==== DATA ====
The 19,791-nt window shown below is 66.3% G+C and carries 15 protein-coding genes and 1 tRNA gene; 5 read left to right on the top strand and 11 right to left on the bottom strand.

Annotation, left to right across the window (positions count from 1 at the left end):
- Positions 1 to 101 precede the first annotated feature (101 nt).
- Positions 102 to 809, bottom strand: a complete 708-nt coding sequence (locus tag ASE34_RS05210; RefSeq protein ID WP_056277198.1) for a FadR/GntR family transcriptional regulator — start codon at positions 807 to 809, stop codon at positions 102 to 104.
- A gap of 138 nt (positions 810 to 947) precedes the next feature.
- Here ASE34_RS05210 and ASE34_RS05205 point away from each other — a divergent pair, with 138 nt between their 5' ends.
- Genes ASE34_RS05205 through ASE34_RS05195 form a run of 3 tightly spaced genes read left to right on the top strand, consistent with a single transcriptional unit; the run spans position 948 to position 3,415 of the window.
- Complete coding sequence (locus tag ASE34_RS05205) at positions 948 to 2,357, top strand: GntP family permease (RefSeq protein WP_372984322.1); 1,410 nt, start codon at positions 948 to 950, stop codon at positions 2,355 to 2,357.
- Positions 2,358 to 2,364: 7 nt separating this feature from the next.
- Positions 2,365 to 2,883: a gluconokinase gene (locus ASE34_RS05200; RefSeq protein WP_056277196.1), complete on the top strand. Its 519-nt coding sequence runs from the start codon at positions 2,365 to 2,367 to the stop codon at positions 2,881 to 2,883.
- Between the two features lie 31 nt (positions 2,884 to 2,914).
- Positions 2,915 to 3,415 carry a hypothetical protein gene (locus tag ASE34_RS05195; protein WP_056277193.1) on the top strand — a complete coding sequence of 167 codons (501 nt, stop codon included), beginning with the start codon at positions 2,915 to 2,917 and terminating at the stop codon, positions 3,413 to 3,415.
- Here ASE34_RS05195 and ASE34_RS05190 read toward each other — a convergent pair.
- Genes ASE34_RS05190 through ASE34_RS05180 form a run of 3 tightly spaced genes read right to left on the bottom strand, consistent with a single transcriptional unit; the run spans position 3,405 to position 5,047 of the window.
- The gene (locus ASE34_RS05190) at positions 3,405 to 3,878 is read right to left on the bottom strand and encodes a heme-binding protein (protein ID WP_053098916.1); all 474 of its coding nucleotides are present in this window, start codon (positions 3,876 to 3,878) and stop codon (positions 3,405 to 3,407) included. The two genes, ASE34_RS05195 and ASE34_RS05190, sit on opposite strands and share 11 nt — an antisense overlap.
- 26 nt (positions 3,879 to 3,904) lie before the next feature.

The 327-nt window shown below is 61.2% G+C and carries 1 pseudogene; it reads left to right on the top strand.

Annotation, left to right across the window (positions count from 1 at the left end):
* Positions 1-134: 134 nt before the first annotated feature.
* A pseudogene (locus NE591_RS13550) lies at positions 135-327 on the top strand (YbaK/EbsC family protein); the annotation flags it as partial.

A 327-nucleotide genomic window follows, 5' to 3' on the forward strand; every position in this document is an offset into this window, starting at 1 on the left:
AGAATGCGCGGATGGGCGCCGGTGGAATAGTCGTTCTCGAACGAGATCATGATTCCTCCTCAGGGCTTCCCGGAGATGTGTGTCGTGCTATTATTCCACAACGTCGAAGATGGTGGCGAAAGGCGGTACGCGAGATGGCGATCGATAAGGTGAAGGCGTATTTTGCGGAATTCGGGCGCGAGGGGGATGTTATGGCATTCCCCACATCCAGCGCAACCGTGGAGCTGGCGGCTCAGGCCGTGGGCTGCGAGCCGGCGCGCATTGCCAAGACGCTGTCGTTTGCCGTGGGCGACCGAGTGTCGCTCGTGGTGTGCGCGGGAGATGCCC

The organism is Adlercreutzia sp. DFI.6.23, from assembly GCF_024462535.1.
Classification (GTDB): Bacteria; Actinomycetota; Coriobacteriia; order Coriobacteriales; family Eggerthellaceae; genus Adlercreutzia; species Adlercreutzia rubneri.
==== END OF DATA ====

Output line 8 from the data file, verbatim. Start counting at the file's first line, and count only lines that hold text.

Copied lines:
- Complete coding sequence (locus tag ASE34_RS05205) at positions 948 to 2,357, top strand: GntP family permease (RefSeq protein WP_372984322.1); 1,410 nt, start codon at positions 948 to 950, stop codon at positions 2,355 to 2,357.